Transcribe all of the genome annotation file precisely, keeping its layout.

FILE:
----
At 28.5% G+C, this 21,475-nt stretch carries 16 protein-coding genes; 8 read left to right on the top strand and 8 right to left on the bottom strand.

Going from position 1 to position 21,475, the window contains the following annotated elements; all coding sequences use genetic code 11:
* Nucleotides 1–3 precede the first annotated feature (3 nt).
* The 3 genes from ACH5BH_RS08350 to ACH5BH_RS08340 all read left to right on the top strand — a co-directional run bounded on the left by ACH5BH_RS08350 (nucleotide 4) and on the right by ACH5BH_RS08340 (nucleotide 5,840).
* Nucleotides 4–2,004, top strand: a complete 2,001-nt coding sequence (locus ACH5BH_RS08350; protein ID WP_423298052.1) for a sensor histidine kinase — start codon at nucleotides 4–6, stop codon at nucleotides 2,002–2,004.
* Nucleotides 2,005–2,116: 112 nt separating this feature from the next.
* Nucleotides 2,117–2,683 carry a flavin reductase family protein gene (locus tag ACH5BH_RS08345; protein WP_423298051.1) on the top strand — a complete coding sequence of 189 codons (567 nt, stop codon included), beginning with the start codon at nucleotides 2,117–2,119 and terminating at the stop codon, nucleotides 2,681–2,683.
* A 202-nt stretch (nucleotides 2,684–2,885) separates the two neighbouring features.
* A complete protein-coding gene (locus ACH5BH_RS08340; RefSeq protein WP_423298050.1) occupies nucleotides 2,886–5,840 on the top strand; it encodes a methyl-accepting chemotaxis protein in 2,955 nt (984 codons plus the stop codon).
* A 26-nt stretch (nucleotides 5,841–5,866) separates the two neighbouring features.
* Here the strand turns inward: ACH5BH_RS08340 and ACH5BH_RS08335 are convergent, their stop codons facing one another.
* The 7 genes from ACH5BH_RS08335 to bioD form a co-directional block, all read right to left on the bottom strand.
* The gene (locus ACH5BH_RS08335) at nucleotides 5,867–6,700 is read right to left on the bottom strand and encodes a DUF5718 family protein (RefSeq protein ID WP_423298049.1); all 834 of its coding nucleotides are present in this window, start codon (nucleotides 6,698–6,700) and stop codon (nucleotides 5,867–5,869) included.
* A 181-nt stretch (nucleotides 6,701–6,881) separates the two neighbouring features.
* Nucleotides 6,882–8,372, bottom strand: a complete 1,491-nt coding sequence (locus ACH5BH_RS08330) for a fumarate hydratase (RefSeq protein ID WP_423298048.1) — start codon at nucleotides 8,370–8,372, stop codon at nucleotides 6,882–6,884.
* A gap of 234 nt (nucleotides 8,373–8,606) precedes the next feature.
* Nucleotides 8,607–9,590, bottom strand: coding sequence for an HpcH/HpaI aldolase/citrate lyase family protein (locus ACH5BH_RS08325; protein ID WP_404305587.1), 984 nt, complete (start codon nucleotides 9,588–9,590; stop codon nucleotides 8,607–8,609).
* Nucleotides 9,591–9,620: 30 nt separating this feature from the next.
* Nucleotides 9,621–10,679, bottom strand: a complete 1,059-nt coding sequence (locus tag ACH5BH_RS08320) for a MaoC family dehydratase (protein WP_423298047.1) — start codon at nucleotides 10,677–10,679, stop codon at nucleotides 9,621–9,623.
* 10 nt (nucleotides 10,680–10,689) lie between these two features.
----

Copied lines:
At 28.5% G+C, this 21,475-nt stretch carries 16 protein-coding genes; 8 read left to right on the top strand and 8 right to left on the bottom strand.

Going from position 1 to position 21,475, the window contains the following annotated elements; all coding sequences use genetic code 11:
* Nucleotides 1–3 precede the first annotated feature (3 nt).
* The 3 genes from ACH5BH_RS08350 to ACH5BH_RS08340 all read left to right on the top strand — a co-directional run bounded on the left by ACH5BH_RS08350 (nucleotide 4) and on the right by ACH5BH_RS08340 (nucleotide 5,840).
* Nucleotides 4–2,004, top strand: a complete 2,001-nt coding sequence (locus ACH5BH_RS08350; protein ID WP_423298052.1) for a sensor histidine kinase — start codon at nucleotides 4–6, stop codon at nucleotides 2,002–2,004.
* Nucleotides 2,005–2,116: 112 nt separating this feature from the next.
* Nucleotides 2,117–2,683 carry a flavin reductase family protein gene (locus tag ACH5BH_RS08345; protein WP_423298051.1) on the top strand — a complete coding sequence of 189 codons (567 nt, stop codon included), beginning with the start codon at nucleotides 2,117–2,119 and terminating at the stop codon, nucleotides 2,681–2,683.
* A 202-nt stretch (nucleotides 2,684–2,885) separates the two neighbouring features.
* A complete protein-coding gene (locus ACH5BH_RS08340; RefSeq protein WP_423298050.1) occupies nucleotides 2,886–5,840 on the top strand; it encodes a methyl-accepting chemotaxis protein in 2,955 nt (984 codons plus the stop codon).
* A 26-nt stretch (nucleotides 5,841–5,866) separates the two neighbouring features.
* Here the strand turns inward: ACH5BH_RS08340 and ACH5BH_RS08335 are convergent, their stop codons facing one another.
* The 7 genes from ACH5BH_RS08335 to bioD form a co-directional block, all read right to left on the bottom strand.
* The gene (locus ACH5BH_RS08335) at nucleotides 5,867–6,700 is read right to left on the bottom strand and encodes a DUF5718 family protein (RefSeq protein ID WP_423298049.1); all 834 of its coding nucleotides are present in this window, start codon (nucleotides 6,698–6,700) and stop codon (nucleotides 5,867–5,869) included.
* A 181-nt stretch (nucleotides 6,701–6,881) separates the two neighbouring features.
* Nucleotides 6,882–8,372, bottom strand: a complete 1,491-nt coding sequence (locus ACH5BH_RS08330) for a fumarate hydratase (RefSeq protein ID WP_423298048.1) — start codon at nucleotides 8,370–8,372, stop codon at nucleotides 6,882–6,884.
* A gap of 234 nt (nucleotides 8,373–8,606) precedes the next feature.
* Nucleotides 8,607–9,590, bottom strand: coding sequence for an HpcH/HpaI aldolase/citrate lyase family protein (locus ACH5BH_RS08325; protein ID WP_404305587.1), 984 nt, complete (start codon nucleotides 9,588–9,590; stop codon nucleotides 8,607–8,609).
* Nucleotides 9,591–9,620: 30 nt separating this feature from the next.
* Nucleotides 9,621–10,679, bottom strand: a complete 1,059-nt coding sequence (locus tag ACH5BH_RS08320) for a MaoC family dehydratase (protein WP_423298047.1) — start codon at nucleotides 10,677–10,679, stop codon at nucleotides 9,621–9,623.
* 10 nt (nucleotides 10,680–10,689) lie between these two features.